According to Larry Hitchcock, who first posted this to a Rootsweb Message Board, this is a transcription of a letter that was made from a poor photocopy. There are a few words and sentences that could not be deciphered.
The painting above is not the painting referred to here:
"The grandma in the painting, wearing the gold beads, was my mother's grandmother, Hannah Nichols Coon Grandy; and her mother was an Egelston. This is as far back as my knowledge of that family goes.
Hannah's father and family lived at a place called White Brook, RI. There was fine white sand in the yard, and the first of her recollections was of sitting in that sand when she was about two years old and dipping it up with a teaspoon and eating it like sugar. And a brother rode up on a big black horse and said, "Get up, Hannah, or I'll ride over you.", and it frightened her so she never forgot it.
She and Elisha Coon sang in the church and she was the handsomest woman in church. When she was 18 years old, she and Elisha Coon were married and to start their own home, they came "up country" to Washington Co, NY about a mile from Union Village. There was no road and they had to come on horse back on an Indian trail, with all their worldly possessions on the horses' backs. Her father and brother came a hundred miles with them, and then turned back, and she never saw them again. When they got to Washington County, they stayed with neighbors until Elisha could cut down enough trees for a house, and when the frame was up they moved in, before there were doors or windows or fireplace, ?? bears and other wild things in the woods. They had to go by marked trees to neighbors. Elisha was a carpenter and had to work for others to get money to buy doors and windows; and Hannah stayed in such a house all alone some nights when his work was too far away for him to get home.
One night she heard some one in the part of the house where the chimney was started, and a hole for the fireplace, and she called "Who's there?". He said, "It is I, Tommy Tinker". She said "Look out, I've got a trap there to catch rogues in"; he said "I guess I'm one - I'm in". He was a neighbor. But once when she was alone a big negro came and scared her most to death, she made believe.....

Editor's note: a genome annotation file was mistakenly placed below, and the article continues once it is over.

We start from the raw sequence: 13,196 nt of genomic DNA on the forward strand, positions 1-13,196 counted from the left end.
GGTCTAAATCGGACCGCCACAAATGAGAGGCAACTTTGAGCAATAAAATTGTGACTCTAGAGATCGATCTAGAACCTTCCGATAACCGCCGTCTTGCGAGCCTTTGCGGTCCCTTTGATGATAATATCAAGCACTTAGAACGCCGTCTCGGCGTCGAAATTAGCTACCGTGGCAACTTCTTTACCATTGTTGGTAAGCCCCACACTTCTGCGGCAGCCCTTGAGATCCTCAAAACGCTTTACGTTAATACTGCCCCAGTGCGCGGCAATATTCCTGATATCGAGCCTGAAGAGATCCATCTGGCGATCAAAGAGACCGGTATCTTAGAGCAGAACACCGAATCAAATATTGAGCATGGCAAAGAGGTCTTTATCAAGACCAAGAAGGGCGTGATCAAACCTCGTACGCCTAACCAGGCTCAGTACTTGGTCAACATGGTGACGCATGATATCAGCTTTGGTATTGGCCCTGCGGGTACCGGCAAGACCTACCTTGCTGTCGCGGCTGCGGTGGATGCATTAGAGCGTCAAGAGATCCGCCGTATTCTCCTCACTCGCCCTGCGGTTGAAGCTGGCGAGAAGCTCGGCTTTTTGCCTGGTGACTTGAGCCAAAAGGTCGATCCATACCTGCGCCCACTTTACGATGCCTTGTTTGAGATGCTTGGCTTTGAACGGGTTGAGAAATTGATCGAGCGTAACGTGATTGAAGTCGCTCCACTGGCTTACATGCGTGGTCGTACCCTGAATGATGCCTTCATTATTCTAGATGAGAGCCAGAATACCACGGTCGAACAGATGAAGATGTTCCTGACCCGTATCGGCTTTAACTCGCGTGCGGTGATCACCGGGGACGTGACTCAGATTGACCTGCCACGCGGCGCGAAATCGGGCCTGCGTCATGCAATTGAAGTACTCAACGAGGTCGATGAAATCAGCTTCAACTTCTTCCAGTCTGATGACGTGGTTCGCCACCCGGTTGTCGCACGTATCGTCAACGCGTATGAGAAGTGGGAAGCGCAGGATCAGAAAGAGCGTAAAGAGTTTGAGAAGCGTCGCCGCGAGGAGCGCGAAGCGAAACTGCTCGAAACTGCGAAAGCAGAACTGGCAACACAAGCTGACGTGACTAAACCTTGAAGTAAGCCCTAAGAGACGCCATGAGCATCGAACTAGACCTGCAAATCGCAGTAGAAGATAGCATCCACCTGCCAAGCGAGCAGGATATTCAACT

When her second child was 3 weeks old came that raid. The Union Village DAR book says it was in August 1776. Folks had heard the soldiers were coming, so they buried their pork in the garden that had been plowed so that it did not show where the ground had been disturbed; there were peas sowed. They had all agreed to go to a house on a hill when it was certain the soldiers were coming. Hannah took her baby and ran, but kept falling; she thought it was because she was frightened, ?till? she thought she was weak.... neighbors took charge of her boy, and...... for three weeks.
The Indians destroyed meal by throwing the bag across a pony's back and opening it so it would be scattered over the ground. Hannah hung her sunbonnet behind the door and when the Indians came and took the other one's bonnets they did not find hers. When she saw them taking the other's necklaces, she took hers off and put it in her work bag and sat the baby on it, and so saved the beads which her father gave her, which I now have.